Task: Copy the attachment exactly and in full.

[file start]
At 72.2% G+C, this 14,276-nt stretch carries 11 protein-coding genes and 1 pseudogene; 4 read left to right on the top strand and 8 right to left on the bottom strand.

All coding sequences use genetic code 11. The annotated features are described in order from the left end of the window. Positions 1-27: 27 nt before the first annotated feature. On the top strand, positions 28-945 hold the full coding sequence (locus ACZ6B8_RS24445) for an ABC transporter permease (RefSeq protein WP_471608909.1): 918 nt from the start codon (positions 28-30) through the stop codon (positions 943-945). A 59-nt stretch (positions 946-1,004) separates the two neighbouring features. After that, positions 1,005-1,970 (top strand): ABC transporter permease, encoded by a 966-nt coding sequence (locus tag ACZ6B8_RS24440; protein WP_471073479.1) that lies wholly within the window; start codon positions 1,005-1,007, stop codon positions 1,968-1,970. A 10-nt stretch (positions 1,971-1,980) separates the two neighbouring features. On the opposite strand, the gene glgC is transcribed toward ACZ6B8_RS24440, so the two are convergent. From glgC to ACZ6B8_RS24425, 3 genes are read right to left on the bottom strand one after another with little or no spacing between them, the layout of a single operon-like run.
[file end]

At 72.2% G+C, this 14,276-nt stretch carries 11 protein-coding genes and 1 pseudogene; 4 read left to right on the top strand and 8 right to left on the bottom strand.

All coding sequences use genetic code 11. The annotated features are described in order from the left end of the window. Positions 1-27: 27 nt before the first annotated feature. On the top strand, positions 28-945 hold the full coding sequence (locus ACZ6B8_RS24445) for an ABC transporter permease (RefSeq protein WP_471608909.1): 918 nt from the start codon (positions 28-30) through the stop codon (positions 943-945). A 59-nt stretch (positions 946-1,004) separates the two neighbouring features. After that, positions 1,005-1,970 (top strand): ABC transporter permease, encoded by a 966-nt coding sequence (locus tag ACZ6B8_RS24440; protein WP_471073479.1) that lies wholly within the window; start codon positions 1,005-1,007, stop codon positions 1,968-1,970. A 10-nt stretch (positions 1,971-1,980) separates the two neighbouring features. On the opposite strand, the gene glgC is transcribed toward ACZ6B8_RS24440, so the two are convergent. From glgC to ACZ6B8_RS24425, 3 genes are read right to left on the bottom strand one after another with little or no spacing between them, the layout of a single operon-like run.